July 9, 2019
More and more we are seeing new uses for virtual and augmented reality, but this technology has been around for quite a few years in some form. Virtual reality is the term used to describe an immersive experience through a computer generated environment which doesn’t actually exist. Our senses give us the perception of how we view the world around us. Everything we know about reality comes from what we have learnt through our senses.
Virtual reality uses various technologies to create an all encompassing simulation of an environment, which can yield great results for learning and development. VR has been used with great results in the healthcare, science, research and training areas.
The use of virtual reality can be traced back to the mid 1800s. Charles Wheatstone researched the idea that the brain is processing two, two dimensional images to create depth of view, so we can perceive the world in three dimensions. The research concluded that viewing two images through a stereoscope provided a sense of immersion and depth.
Augmented reality on the other hand does not create a virtual world, but rather imposes holograms on the users environment. The term augmented reality came about in the 1990’s, with Thomas Caudel using the term to describe the head mounted displays that electricians wore whilst undertaking complex assembly work. Many new AR apps are being released, which are mixing computer generated images with the real life environment. AR Google Maps is a good example of what can be achieved for apps of this kind.
For Learning purposes, VR can be used to mimic the environment the student will be working in. This means the student can interact, manipulate objects or carry out a series of tasks, for the purpose of training and gaining experience. For example a mockup of a workplace.
Education is an area that has great applications and opportunities for virtual and augmented reality. Learning is conducted much more efficiently, is more engaging for the user and can be a fun experience too. Primarily these technologies have been seen in the gaming industry, but studies have shown using VR/AR in the training realm has significant benefits.
Virtual reality enables the student to enter a 360 degree video shot or immerse themselves in a 3D environment. A great example of this technology is the VR training for marine biologists. They can enter into the natural environment of the ocean all without stepping foot near a boat or the coast. The lecturer will activate a series of scenarios and wearing virtual reality glasses, the students can experience the actual environment. Virtual learning environments are also created in online education where students can send, create and manage coursework, as well as study digital material.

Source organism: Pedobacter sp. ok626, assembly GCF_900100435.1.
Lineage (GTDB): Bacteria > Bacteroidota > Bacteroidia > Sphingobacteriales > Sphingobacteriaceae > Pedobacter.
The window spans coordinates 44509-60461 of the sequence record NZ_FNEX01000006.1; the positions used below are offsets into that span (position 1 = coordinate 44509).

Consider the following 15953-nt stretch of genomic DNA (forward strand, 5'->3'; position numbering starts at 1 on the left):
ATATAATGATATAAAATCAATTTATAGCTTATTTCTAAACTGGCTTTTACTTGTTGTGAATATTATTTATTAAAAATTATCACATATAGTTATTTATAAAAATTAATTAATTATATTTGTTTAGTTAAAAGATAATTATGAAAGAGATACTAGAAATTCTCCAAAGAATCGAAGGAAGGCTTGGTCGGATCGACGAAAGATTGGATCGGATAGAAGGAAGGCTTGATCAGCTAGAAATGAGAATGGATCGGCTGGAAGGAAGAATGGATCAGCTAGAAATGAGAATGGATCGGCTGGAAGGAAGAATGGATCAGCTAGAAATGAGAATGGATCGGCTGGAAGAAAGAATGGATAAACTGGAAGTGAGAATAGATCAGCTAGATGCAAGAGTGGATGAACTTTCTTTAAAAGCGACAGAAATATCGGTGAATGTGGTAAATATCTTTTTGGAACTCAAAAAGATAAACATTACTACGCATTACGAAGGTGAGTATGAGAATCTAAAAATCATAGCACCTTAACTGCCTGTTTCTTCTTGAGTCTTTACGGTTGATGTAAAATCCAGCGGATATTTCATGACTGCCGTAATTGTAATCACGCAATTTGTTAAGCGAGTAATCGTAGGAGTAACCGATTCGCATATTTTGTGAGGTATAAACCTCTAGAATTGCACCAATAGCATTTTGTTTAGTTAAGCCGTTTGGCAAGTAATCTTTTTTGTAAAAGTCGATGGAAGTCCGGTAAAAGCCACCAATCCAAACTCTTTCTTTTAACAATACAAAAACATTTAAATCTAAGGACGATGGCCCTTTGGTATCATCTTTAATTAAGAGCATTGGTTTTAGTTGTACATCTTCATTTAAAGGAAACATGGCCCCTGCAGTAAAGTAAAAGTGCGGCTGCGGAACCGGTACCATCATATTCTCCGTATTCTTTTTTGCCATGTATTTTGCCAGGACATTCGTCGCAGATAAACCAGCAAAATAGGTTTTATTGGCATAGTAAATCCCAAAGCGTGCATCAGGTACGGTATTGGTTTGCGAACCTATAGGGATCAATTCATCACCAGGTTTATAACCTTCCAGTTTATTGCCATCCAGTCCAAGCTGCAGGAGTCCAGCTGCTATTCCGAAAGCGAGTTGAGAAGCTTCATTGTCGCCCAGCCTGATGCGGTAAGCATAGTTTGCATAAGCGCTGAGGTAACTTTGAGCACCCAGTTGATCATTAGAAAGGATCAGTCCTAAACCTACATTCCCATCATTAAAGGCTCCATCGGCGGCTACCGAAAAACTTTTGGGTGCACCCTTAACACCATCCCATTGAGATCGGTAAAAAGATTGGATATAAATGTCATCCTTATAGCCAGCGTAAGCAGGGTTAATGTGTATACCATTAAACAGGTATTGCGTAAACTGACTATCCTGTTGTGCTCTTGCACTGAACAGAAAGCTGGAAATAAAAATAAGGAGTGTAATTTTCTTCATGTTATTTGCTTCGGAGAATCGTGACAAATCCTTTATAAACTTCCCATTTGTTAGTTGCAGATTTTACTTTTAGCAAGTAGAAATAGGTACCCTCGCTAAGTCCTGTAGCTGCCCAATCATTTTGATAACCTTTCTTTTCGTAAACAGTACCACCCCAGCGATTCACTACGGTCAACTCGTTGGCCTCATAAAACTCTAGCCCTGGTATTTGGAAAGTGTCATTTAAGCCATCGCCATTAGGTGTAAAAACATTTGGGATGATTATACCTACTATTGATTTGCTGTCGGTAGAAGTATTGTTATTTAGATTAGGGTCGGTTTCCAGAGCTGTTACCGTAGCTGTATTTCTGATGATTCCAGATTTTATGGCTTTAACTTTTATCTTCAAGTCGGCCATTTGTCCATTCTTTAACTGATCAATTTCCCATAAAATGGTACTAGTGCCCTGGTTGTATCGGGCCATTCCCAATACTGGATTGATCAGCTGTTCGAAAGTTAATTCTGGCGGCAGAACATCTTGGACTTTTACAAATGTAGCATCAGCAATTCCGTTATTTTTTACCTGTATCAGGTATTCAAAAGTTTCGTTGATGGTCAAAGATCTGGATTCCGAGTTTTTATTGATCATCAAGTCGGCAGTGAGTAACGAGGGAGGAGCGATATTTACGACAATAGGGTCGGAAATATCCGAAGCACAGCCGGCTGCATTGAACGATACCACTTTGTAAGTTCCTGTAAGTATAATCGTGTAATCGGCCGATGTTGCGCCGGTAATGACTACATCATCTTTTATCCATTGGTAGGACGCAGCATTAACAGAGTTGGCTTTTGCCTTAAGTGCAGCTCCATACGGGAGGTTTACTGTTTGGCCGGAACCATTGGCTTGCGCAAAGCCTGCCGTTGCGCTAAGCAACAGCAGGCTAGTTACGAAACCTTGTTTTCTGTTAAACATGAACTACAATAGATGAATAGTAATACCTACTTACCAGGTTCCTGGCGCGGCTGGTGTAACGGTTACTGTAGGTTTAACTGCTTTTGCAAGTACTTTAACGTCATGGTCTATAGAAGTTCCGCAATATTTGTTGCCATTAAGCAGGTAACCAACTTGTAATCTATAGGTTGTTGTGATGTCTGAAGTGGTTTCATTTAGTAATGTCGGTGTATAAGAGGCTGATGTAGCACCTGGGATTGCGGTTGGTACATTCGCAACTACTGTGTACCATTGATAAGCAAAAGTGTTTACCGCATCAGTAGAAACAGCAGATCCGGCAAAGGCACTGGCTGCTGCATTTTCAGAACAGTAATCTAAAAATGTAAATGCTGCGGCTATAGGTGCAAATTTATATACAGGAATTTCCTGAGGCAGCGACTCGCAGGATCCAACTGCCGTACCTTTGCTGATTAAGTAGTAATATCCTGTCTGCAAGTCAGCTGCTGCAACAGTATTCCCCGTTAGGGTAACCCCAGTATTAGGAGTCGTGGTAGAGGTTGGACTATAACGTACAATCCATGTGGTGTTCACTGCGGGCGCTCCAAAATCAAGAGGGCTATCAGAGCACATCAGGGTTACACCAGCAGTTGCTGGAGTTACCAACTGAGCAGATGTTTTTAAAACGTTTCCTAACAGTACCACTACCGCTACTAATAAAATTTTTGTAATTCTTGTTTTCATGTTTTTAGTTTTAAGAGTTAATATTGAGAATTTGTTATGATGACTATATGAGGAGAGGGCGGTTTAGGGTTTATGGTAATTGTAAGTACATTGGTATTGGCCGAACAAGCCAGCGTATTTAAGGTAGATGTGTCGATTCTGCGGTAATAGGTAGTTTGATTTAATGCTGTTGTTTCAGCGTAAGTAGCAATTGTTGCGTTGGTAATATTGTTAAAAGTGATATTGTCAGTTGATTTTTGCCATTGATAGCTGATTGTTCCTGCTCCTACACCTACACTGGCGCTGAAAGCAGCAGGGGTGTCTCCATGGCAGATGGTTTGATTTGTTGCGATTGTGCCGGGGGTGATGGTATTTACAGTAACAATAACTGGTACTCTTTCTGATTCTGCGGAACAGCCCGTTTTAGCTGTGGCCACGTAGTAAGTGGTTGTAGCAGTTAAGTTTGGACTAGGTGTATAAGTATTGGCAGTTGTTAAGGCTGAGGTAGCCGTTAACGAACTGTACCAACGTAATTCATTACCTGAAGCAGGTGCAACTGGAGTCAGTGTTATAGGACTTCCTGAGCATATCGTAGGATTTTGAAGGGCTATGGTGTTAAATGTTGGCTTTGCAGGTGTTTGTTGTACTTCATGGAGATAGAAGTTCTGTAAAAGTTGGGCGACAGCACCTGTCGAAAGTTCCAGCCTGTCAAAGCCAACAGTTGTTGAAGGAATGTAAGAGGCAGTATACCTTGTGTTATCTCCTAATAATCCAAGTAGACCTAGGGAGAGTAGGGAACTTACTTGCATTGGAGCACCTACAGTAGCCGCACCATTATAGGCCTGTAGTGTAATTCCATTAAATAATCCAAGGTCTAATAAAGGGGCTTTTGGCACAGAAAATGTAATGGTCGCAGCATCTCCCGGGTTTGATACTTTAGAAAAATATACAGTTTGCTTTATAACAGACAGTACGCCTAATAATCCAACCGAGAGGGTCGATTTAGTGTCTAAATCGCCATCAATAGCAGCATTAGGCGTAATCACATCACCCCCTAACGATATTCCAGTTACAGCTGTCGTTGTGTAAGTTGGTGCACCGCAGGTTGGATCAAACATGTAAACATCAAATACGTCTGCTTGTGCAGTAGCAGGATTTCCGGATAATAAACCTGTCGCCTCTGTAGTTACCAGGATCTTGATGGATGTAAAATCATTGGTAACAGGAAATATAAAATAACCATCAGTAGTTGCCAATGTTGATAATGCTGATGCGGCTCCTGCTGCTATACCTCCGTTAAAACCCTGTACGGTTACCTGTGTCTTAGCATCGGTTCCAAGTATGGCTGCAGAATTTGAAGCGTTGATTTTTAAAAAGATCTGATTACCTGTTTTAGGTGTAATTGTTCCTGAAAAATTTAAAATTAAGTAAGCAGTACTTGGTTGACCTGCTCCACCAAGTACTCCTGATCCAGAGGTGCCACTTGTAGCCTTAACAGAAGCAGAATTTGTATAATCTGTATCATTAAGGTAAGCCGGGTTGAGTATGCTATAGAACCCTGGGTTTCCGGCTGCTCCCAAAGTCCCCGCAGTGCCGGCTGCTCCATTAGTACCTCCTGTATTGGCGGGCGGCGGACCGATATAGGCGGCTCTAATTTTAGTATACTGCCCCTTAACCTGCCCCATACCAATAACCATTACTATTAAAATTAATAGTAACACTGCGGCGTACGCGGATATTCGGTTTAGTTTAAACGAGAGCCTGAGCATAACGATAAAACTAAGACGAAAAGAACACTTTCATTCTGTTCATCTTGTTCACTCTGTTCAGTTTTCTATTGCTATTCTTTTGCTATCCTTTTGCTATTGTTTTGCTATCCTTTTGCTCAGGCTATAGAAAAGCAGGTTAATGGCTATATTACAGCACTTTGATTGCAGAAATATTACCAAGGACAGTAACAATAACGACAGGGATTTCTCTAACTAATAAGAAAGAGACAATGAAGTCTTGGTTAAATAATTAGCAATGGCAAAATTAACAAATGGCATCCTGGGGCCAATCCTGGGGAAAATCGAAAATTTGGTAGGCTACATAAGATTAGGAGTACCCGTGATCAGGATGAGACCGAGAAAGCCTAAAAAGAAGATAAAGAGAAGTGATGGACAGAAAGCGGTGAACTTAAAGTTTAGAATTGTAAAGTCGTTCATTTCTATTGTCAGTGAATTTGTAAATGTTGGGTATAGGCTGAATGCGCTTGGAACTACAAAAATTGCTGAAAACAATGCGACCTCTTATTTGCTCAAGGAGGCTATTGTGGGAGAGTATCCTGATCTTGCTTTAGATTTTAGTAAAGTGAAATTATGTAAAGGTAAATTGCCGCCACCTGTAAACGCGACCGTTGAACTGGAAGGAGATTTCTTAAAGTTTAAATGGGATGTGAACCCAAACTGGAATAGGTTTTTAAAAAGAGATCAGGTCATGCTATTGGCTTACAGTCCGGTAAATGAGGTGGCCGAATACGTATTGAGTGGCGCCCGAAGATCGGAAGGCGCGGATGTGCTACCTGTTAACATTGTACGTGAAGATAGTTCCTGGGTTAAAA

Over the last few years, VR has really taken center stage as a great innovation in the world of learning and eLearning. The delivery of this sort of training will have an upfront cost (from purchasing VR headsets and Smartphones for example).
The nature of virtual reality means that trainers can enhance learning content and create a remarkably interactive learning experience.
With virtual reality technology it does not matter if the student were to make a mistake, it’s just a part of the learning process. In certain training situations such as nursing for example, it would be impractical not to mention dangerous, for a student nurse or doctor to train on a real patient. With VR, trainers can replicate a real life scenario, but the trainee is safe knowing that they cannot harm a ‘virtual’ patient.
Suitable for different learning styles
This type of learning can really help people who benefit from a more tactile style of learning and who struggle with the theory side.
Setting up training in a traditional training environment can be costly and take up a lot of room. VR offers trainees a safer environment, which can also use less floor space than a full sized mocked up environment. This space can also be converted to be utilized in another way while training is not in progress.
Innovative and Enjoyable
Elearning specialists are always looking for cutting edge ways to deliver their training and using virtual and augmented reality is making the whole learning experience more enjoyable and immersive. It can be used in many different scenarios, from customer service to teaching, healthcare and even engineering.
For the moment, it is quite difficult to convert all learning types to virtual and augmented reality, as it requires a lot of resources to convert and test VR/AR products. For this reason, careful consideration is required when choosing which courses to convert and where this technology will have the most benefit.
Even though there are virtual reality devices to suit all budgets, investing in VR for large scale training is a real wallet drain, particularly when the training needs to be delivered to many students or employees.
With traditional eLearning, a student can learn quite effectively and quietly sitting at a desk. With VR the trainee will need more room to function, so there is no risk of falling over desks or bumping into chairs. Due to this an employer or training provider will need to provide suitable space for the trainee and the VR equipment.
eLearning into the future
The future of eLearning is evolving and set to advance further, with VR and AR applications bringing two technologies that will enable this to happen. These technologies can facilitate the learning process in various ways, particularly in industries which involve more complex and/or high risk practices.
Connect with iTRA to discuss your next project.